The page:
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5 Things Every Filmmaker Should Know Before They Step on Set

5 Things Every Filmmaker Should Know Before They Step on Set

"Filmmaking is a completely imperfect art form that takes years and, over those years, the movie tells you what it is. Mistakes happen, accidents happen, and true great films are the results of those mistakes and the decisions that those directors make during those moments." - Jason Reitman

So you want to be in the movie business? The road to the red carpet is a long and difficult one. It’s honestly a miracle that anything ever gets made. Although Hollywood continues to look for a formula, there’s not one. Every project has its specific challenges. And happy accidents.

From my experience, these are the things I know to be true.

1. Sound is 51 percent of a film. Remember the importance of good sound and just how much it can add to a scene. Audiences have a higher tolerance for bad video if the sound is good, but never vice versa. Don’t put a lot of faith in the sound that a camera natively captures i.e. shooting with a DSLR. Always try to record external sound with a quality microphone.

2. Keep your lighting simple. Find some windows! Using just a few lights sources can easily accentuate what is already there. The less you have, the more you can eliminate shadows going every which way.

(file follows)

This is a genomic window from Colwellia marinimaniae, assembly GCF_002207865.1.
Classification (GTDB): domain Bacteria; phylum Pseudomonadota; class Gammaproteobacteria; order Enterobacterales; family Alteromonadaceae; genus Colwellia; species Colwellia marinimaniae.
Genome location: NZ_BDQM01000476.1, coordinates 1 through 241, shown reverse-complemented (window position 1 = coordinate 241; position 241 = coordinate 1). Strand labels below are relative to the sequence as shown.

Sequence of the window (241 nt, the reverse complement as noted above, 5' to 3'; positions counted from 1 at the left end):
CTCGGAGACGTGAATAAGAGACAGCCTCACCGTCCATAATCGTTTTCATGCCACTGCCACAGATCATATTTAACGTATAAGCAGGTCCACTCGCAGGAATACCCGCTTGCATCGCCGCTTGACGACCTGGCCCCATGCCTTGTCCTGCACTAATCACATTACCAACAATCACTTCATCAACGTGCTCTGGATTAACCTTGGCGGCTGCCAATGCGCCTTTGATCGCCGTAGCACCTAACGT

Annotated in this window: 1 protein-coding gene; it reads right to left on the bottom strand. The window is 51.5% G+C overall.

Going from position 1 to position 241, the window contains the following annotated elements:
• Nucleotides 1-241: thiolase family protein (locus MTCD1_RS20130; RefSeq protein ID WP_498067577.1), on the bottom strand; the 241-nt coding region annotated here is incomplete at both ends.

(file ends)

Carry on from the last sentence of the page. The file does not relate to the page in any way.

3. Location. Location. Location. If you don’t have a budget for lighting, it’s essential to make sure you don’t end up in a location you can’t make look good. Say you only have three lights and two gels to work with, consider places with color and lots of available light.

4. Trust your instincts. When you start conceptualizing a film in your head, you may not be able to write a thesis to back up your shot selection. Hopefully you would have watched enough great movies to have filmmaking running through your blood. If this is the case, trust those instincts. Even if it means you'll make mistakes, it can only better you and your innate ability to get the right shot.

5. Embrace your limitations. Believe it or not, limitations can actually be helpful. If you can’t fight something, embrace it. There’s a lot you can do with your brain when you let go of fear and anxiety. If you are locked into situations that require you to abandon your original plan, make it part of the aesthetic of film.

Matthew Perkins is a filmmaker living in New York City. His first feature, "The Little Tin Man," hits the festival circuit this year. Follow him on Twitter @_MatthewPerkins

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